Posted on December 17th, 2018
Today we continue our forest-inspired journey into great content marketing. In Part I of this two-part post, we likened great content to the parts of a tree, from roots to the leaves. Today, we move from art to science by calling in a virtual “tree doctor” to better understand great content.
The Biodiversity Scientist: Measurement and Analyzing the Content Marketing Tree
A successful content strategy relies on every page and piece of content having a clear purpose and defined goals. Think, for a moment, about every page on your website, every landing page, billboard, every podcast audio commercial. If every asset were a salesperson, how many of them would be fired and how many would be promoted?
Apply that thinking to all elements of your content strategy. What do you keep? What do you promote?
After all the hard work creating content and getting people to see it, it’s time for a research scientist to enter the picture. Think of the arborist or tree doctor examining a tree to measure its growth so it can one day tower over us insignificant humans. Your content marketing is no different. We need the scientists behind the scenes tagging and analyzing the data to gain insights that inform an evolving amplification and messaging strategy.
Centering common language around business objectives, goals and KPIs is essential to getting internal stakeholders on the same page. Let’s be clear on a measurement framework. Adopting Avinash’s simple web measurement 101 framework is a great place to start.
- Business objectives: Why does your website exist?
- Goals: Specific strategies used to achieve your objective.
- Metrics: Simple – a number.
- KPI: the metric that illustrates how you’re doing against objectives.
- Target: Numeric values used to define success.
Here’s the zillion dollar question: Does your content actually drive conversions?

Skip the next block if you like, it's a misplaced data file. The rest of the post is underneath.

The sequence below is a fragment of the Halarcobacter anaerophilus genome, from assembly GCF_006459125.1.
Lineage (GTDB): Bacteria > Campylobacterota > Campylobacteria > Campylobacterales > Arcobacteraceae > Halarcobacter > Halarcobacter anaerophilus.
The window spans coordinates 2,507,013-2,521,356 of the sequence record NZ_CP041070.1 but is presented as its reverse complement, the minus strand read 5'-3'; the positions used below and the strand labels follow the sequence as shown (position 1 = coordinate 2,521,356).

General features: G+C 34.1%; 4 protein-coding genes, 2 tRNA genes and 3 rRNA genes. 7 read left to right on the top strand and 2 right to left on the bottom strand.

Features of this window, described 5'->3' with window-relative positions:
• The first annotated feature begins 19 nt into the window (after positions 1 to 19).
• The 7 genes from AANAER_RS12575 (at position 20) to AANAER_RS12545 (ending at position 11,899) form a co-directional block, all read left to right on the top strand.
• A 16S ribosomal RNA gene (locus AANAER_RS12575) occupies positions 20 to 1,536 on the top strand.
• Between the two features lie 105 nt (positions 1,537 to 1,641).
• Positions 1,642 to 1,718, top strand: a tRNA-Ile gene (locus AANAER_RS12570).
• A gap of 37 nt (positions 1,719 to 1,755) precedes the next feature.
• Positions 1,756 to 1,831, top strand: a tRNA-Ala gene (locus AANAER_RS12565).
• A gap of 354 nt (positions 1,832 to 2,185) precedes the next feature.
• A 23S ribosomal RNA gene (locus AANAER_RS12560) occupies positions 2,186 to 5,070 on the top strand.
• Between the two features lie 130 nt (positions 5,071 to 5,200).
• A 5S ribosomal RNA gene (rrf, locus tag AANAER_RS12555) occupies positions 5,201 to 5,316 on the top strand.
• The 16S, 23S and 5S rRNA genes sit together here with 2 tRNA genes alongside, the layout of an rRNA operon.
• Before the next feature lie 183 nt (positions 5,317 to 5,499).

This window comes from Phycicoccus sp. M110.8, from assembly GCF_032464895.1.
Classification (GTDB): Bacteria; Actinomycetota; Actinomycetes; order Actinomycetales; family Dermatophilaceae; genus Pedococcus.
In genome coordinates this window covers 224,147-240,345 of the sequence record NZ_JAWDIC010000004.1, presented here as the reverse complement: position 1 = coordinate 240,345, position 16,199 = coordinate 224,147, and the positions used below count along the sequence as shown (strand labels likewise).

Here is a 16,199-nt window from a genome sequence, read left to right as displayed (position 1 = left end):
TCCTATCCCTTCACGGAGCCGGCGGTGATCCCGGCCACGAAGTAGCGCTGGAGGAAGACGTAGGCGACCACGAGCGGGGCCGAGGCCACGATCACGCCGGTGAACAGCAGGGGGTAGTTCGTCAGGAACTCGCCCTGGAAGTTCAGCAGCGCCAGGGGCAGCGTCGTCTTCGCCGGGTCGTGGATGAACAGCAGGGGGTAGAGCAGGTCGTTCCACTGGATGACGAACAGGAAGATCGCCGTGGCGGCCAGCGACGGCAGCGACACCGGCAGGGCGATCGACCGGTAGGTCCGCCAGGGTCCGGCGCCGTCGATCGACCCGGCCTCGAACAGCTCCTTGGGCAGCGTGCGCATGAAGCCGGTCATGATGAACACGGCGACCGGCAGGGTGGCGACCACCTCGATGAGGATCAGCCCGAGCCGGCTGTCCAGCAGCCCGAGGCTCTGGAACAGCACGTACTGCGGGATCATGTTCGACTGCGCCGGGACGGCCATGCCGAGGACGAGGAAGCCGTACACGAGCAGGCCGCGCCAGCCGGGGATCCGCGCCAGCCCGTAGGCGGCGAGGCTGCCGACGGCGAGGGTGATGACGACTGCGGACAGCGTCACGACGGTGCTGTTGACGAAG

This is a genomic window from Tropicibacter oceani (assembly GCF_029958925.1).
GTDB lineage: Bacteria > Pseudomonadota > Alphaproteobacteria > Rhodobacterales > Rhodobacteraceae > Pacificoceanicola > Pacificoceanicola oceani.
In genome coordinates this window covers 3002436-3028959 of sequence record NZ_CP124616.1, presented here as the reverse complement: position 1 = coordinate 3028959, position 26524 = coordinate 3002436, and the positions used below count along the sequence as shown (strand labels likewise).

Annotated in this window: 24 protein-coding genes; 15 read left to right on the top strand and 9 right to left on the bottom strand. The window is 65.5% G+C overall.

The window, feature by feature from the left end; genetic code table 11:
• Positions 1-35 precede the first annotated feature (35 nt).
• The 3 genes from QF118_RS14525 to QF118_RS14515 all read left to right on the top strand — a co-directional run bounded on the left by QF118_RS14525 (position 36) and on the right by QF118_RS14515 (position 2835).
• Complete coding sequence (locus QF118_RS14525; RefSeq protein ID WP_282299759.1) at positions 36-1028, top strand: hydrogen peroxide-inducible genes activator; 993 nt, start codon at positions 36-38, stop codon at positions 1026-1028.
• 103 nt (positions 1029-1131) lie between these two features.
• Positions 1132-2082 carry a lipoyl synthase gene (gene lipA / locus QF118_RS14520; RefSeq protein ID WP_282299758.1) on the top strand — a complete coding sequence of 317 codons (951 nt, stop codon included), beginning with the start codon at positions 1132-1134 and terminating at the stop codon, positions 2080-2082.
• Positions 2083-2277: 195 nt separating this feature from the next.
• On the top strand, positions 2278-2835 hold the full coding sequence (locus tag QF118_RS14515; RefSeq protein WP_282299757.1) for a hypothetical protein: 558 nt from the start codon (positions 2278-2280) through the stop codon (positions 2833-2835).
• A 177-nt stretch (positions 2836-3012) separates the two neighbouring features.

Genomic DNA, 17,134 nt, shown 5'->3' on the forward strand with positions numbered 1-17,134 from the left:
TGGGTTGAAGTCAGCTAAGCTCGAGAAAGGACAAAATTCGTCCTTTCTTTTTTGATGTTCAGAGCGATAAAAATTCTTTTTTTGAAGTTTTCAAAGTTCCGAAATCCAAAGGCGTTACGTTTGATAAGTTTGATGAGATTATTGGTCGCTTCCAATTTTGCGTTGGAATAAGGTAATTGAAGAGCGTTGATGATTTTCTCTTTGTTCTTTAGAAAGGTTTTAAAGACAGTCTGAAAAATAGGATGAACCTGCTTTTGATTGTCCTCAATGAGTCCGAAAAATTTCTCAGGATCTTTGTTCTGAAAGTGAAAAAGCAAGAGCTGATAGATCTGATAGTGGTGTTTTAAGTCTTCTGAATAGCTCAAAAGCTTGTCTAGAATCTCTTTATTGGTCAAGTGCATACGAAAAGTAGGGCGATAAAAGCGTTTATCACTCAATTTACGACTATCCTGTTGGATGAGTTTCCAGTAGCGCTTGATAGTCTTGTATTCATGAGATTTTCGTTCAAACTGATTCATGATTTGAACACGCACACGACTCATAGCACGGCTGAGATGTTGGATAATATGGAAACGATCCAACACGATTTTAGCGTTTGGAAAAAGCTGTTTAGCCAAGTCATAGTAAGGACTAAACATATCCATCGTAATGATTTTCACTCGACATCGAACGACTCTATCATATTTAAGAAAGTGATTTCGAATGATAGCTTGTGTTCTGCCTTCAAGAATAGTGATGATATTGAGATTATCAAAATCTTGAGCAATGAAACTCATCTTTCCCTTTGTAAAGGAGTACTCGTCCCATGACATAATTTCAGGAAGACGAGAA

A reliable answer requires measuring goals and behavior on different pages through an analytics platform. For our purposes, let’s use Google Analytics to discover whether content is doing its job guiding users through your funnel.
In this example, we examine whether an ebook is generating downloads. Login to Google Analytics and used the advanced segment functionality to create a view specific to the content and goals being measured. Click “Landing Pages” under the Site Content dropdown in the Behavior section (image below).
Once here, click on the Add Segment in the top middle / top right of the page.
Once you click into Advanced Segment, define a sequence. The example below is outlined:
- Landing page contains “nurture”
- Goal 4 completions > or = 0
Next, let’s look at page depth engagement. Identifying content that engages users more deeply than average is a great way to tell when users are primed for conversion. Building audiences that engage with three or more pages within the site is great for retargeting audiences.
Scroll Depth Engagement
Using the power of Google Tag Manager and Google Analytics, it’s now super easy for marketers and brands to analyze deeper engagement metrics – like scroll depth tracking. With this feature, analytics can help answer the questions below:
- Do users consume more than 50% of of the content on any given page?
- Combining with time on page and scroll depth, do users watch the 2 minute video that is 50% of the way down the page? What is the conversion rate of users that watch the video vs those that do not watch the video?
- If the call to action is at the bottom of the page, what percentage of users make it to this content? Based upon average scroll depth, where is the ideal location for the CTA button?
Events need to be configured via Google Tag Manager, and then reports can be run in Google Analytics to demonstrate engagement levels.
Final note: Don’t expect every piece of content to be the panacea that yields stellar results. Content is part art, part science. The science we just covered in the previous section can go a long way to informing how we can continually develop content that will rock your business. The more the scientist and artist collaborate, the better.
Remember that content creators take great pride in their craft. Most don’t want to create content for the sake of creating content. They want to create content that actually makes a difference, which brings us back to the tree analogy one final time. The leaves (content) have a lifecycle. Eventually, each leaf runs its course and falls to the ground. The content – and all of the findings from the data scientist – replenish the roots (the strategy) and strengthen the tree overall.
With each iteration of your content tree, the roots, trunk, branches and leaves become healthier over time.